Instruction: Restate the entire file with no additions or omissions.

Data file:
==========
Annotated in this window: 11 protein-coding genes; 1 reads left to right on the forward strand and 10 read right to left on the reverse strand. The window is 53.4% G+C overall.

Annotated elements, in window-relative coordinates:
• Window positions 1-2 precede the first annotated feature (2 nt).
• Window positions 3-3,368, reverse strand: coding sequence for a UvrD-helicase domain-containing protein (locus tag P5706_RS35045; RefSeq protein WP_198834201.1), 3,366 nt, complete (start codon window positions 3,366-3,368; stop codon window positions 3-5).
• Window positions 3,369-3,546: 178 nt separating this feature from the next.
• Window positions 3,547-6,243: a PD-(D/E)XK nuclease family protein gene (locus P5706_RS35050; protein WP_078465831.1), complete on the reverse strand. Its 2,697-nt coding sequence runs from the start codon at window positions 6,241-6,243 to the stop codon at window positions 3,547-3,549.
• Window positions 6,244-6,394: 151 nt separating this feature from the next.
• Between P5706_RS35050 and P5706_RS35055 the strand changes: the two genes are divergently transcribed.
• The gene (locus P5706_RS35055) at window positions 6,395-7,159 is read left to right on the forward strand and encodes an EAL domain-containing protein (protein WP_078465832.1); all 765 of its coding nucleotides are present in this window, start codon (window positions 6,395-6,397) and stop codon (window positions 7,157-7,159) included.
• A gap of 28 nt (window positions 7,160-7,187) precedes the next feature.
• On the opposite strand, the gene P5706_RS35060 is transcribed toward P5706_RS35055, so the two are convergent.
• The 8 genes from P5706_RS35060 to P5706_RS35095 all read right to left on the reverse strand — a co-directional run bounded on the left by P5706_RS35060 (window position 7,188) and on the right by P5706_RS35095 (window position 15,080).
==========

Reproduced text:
Annotated in this window: 11 protein-coding genes; 1 reads left to right on the forward strand and 10 read right to left on the reverse strand. The window is 53.4% G+C overall.

Annotated elements, in window-relative coordinates:
• Window positions 1-2 precede the first annotated feature (2 nt).
• Window positions 3-3,368, reverse strand: coding sequence for a UvrD-helicase domain-containing protein (locus tag P5706_RS35045; RefSeq protein WP_198834201.1), 3,366 nt, complete (start codon window positions 3,366-3,368; stop codon window positions 3-5).
• Window positions 3,369-3,546: 178 nt separating this feature from the next.
• Window positions 3,547-6,243: a PD-(D/E)XK nuclease family protein gene (locus P5706_RS35050; protein WP_078465831.1), complete on the reverse strand. Its 2,697-nt coding sequence runs from the start codon at window positions 6,241-6,243 to the stop codon at window positions 3,547-3,549.
• Window positions 6,244-6,394: 151 nt separating this feature from the next.
• Between P5706_RS35050 and P5706_RS35055 the strand changes: the two genes are divergently transcribed.
• The gene (locus P5706_RS35055) at window positions 6,395-7,159 is read left to right on the forward strand and encodes an EAL domain-containing protein (protein WP_078465832.1); all 765 of its coding nucleotides are present in this window, start codon (window positions 6,395-6,397) and stop codon (window positions 7,157-7,159) included.
• A gap of 28 nt (window positions 7,160-7,187) precedes the next feature.
• On the opposite strand, the gene P5706_RS35060 is transcribed toward P5706_RS35055, so the two are convergent.
• The 8 genes from P5706_RS35060 to P5706_RS35095 all read right to left on the reverse strand — a co-directional run bounded on the left by P5706_RS35060 (window position 7,188) and on the right by P5706_RS35095 (window position 15,080).